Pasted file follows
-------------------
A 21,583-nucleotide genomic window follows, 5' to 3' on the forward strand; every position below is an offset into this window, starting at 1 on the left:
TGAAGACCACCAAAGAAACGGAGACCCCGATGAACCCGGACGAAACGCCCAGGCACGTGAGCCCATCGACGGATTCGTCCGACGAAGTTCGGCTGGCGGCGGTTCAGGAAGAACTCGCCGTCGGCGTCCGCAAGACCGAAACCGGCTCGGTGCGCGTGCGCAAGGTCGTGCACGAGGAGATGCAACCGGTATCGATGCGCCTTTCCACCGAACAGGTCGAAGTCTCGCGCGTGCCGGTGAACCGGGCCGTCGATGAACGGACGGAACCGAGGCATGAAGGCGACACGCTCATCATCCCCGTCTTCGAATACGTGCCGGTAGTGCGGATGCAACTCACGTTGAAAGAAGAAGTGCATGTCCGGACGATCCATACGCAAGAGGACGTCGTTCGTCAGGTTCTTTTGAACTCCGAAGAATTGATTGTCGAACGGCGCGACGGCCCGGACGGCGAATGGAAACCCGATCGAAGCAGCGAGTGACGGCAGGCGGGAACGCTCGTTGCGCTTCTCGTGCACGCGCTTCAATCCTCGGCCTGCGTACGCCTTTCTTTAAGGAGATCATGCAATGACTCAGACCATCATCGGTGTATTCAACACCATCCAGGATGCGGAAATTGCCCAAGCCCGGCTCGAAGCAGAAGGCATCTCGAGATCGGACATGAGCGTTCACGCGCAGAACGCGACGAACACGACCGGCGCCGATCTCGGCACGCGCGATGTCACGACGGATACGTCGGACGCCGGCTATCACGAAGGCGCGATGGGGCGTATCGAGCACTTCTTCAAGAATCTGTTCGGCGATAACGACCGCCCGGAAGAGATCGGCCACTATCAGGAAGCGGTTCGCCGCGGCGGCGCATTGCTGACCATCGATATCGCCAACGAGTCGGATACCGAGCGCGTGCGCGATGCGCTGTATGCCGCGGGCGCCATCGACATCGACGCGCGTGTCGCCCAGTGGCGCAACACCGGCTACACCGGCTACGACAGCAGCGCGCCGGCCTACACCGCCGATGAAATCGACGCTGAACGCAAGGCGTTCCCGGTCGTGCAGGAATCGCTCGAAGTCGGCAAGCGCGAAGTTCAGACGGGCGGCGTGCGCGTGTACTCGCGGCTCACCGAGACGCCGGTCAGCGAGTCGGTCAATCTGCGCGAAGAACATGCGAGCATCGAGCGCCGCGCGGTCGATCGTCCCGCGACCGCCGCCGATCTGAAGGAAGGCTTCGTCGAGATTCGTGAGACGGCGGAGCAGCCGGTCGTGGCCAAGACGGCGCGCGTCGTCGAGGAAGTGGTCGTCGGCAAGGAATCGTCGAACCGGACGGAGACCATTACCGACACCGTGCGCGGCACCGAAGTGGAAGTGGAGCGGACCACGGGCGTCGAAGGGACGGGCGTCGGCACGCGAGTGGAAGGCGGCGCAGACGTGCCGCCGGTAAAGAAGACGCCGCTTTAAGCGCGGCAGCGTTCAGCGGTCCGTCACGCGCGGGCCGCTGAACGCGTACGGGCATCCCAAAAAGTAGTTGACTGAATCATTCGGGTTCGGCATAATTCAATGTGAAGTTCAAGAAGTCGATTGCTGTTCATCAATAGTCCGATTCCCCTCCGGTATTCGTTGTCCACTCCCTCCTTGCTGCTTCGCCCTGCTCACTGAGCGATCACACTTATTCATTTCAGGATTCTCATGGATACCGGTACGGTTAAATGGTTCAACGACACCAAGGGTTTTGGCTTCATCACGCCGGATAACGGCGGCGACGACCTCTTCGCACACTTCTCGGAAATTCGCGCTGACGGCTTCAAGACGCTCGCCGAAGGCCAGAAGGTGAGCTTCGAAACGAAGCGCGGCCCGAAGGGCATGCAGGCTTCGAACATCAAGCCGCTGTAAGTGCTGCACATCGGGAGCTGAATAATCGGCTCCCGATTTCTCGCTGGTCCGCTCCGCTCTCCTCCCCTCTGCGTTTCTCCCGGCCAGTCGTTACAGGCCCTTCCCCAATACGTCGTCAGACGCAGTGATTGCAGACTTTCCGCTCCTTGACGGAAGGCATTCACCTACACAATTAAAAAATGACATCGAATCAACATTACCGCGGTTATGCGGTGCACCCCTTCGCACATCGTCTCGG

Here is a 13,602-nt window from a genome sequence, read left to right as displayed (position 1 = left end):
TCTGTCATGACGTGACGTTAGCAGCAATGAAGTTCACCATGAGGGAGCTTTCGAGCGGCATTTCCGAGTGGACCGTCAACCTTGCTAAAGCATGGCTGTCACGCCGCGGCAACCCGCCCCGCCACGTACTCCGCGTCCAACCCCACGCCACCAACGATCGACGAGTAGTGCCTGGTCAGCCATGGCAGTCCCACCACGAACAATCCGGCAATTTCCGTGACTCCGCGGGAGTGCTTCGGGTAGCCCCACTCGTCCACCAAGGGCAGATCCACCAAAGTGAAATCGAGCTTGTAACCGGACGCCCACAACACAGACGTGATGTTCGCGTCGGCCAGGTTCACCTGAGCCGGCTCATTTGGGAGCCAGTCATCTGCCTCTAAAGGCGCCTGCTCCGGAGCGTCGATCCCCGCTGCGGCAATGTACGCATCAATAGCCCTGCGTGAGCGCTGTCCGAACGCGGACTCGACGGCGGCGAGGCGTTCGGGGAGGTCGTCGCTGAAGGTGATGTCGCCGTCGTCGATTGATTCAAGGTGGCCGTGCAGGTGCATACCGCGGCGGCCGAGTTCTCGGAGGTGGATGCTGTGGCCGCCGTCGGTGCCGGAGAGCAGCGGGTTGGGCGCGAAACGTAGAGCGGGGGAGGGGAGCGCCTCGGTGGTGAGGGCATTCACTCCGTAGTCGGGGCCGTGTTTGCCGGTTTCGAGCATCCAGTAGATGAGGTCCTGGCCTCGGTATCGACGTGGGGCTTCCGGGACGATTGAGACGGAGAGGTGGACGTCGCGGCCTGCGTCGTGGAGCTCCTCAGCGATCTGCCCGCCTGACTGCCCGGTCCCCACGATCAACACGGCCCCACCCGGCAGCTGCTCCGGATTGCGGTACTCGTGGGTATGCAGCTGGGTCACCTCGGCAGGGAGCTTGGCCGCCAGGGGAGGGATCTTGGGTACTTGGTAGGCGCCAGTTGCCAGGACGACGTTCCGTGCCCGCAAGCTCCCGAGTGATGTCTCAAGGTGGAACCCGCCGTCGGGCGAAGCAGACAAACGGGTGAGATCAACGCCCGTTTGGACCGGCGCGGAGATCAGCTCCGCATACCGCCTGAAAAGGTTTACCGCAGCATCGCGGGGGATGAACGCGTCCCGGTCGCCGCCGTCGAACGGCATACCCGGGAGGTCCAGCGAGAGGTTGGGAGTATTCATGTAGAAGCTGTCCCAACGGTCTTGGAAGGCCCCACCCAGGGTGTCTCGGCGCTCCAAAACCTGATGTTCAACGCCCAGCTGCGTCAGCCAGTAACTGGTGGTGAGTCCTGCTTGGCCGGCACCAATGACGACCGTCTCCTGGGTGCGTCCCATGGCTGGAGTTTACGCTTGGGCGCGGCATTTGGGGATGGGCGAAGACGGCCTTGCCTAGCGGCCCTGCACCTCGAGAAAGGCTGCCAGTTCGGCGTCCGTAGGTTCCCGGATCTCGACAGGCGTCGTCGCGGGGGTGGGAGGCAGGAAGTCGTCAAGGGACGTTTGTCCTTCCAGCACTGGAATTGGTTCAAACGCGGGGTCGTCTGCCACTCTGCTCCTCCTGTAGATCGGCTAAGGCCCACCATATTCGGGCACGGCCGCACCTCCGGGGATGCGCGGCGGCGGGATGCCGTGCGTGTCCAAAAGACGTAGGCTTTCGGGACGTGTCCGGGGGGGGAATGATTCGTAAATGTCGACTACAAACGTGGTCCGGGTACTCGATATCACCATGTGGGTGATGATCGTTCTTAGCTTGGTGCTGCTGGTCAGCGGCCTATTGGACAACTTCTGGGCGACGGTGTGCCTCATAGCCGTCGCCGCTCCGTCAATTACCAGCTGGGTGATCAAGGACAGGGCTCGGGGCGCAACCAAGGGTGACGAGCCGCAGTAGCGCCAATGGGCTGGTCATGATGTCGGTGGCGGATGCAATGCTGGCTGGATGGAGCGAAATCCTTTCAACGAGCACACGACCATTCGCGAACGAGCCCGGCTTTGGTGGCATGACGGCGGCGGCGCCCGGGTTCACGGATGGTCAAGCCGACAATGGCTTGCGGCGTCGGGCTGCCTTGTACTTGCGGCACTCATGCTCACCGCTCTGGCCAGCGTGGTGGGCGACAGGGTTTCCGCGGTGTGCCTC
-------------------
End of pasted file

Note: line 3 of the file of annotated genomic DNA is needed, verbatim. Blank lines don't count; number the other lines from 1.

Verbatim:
Here is a 13,602-nt window from a genome sequence, read left to right as displayed (position 1 = left end):